The Early Years (A) 

When I think of what Millennials are dealing with early in their lives and careers my belief is they are facing a much more difficult road than Boomers. Millennials are entering a globally competitive job market which has made post-secondary education table stakes resulting in students taking increasing amounts of debt. In addition to the pressures of school and finding an entry level job to begin the process of paying off their student debt, Millennials are bombarded with marketing messages encouraging them to spend and buy new products. No wonder we are seeing the incidence of anxiety, stress and depression increase in university students and young adults. They feel paralyzed and in constant stake of anxiety. 

The Valley (B) 

Both Boomers and Millennials enter their 30s/40s with increasing levels of responsibility which starts them down the big dip as the mounting obligations of getting married, growing a family, buying a home begin to reduce their financial flexibility and overall freedom. However, Millennials today are entering their 30s already behind the proverbial “8 ball” with higher levels of student debt, historically high housing prices making housing almost unaffordable, and an uncertain job market. To make matters worse, most Millennials will not have access to traditional financial building blocks such as a defined benefit pension plan that provides a guaranteed retirement income stream leaving them to decide how much to save and what investments to choose. This has led some Millennials to reject the path their boomer parents took and consider non-traditional paths such as not having children, rejecting the notion of buying a home, and taking more of a minimalist approach to life.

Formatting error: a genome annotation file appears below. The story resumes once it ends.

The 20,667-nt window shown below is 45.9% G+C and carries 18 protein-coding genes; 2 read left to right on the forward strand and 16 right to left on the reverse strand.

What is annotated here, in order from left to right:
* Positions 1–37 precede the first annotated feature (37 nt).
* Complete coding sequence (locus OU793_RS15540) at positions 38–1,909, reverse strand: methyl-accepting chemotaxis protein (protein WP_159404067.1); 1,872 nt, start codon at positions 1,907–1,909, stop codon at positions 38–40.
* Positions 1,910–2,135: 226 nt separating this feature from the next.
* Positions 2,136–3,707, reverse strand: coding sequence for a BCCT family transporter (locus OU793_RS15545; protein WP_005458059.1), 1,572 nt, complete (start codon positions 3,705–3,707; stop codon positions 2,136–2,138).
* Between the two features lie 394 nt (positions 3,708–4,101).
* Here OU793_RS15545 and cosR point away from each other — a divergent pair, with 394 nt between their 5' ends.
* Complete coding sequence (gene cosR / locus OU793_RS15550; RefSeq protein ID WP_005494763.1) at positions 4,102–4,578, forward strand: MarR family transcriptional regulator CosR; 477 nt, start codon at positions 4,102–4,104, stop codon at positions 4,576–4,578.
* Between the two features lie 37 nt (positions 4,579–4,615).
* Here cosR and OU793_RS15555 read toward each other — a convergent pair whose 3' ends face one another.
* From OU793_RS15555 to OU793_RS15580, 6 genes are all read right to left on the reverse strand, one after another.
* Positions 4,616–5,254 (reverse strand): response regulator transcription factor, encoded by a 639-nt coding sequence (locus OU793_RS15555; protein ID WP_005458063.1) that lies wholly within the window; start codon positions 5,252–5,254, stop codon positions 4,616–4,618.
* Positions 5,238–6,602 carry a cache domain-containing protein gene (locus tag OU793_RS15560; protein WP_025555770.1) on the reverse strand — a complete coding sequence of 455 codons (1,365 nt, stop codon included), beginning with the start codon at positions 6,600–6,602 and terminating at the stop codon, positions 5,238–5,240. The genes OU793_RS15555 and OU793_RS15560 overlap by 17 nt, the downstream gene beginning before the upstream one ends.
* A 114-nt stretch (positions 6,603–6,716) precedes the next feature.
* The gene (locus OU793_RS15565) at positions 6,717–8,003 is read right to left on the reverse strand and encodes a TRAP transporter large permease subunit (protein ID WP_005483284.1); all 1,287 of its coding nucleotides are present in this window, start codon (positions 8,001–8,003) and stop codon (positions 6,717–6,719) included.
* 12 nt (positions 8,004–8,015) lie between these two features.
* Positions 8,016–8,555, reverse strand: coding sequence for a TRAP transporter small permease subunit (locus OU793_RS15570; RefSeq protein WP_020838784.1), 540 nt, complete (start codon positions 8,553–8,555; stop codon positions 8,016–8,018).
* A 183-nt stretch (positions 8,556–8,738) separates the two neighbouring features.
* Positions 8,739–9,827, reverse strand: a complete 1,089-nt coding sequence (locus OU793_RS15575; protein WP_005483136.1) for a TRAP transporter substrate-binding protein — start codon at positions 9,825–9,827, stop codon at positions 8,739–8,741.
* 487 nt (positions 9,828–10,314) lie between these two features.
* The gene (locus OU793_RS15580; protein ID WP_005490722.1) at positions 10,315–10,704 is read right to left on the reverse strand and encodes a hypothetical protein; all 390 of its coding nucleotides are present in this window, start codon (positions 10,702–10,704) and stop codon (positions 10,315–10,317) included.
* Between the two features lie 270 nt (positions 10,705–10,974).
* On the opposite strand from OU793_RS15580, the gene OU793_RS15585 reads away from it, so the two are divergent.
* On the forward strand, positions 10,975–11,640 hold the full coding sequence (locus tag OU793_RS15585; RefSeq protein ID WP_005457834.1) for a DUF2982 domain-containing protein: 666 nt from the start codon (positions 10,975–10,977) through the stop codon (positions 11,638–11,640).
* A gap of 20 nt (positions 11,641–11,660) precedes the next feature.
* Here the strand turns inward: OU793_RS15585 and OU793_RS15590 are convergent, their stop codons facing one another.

The Bumpy Climb (C) 

As Boomers reached their late 40s and 50s, they began to experience more freedom as their children moved out of the home, their incomes began to rise, and financial obligations were declining. For most of their working careers, Boomers had stable jobs and a good pension plan to rely on in retirement. As Millennials reach a similar stage it their lives, the world will not be as stable and constant change will be the new normal. The constant change will result in the need to consider relocation to find work, going back to school to re-skill to remain relevant, and other working models such as freelance and being an entrepreneur. This stage will require Millennials to make multiple life transitions which will create stress both financially and emotionally. This creates questions like how will a Millennial fund these multiple life transitions and will they need to dip into their “retirement” savings. Will Millennials have the resilience to adapt to the ever-changing environment? 

What does this mean? 

My belief is that the Millennial version of the “Big Dip” will be much more challenging than the ones that Boomers experienced. Their journey to higher levels of freedom will be slower than the Boomer generation and will require more life transitions. This means the traditional path to success that the Boomers took is no longer relevant for Millennials. Millennials will need to find a way to play the “Long Game” and develop a new agile approach to maneuver in their constantly changing world.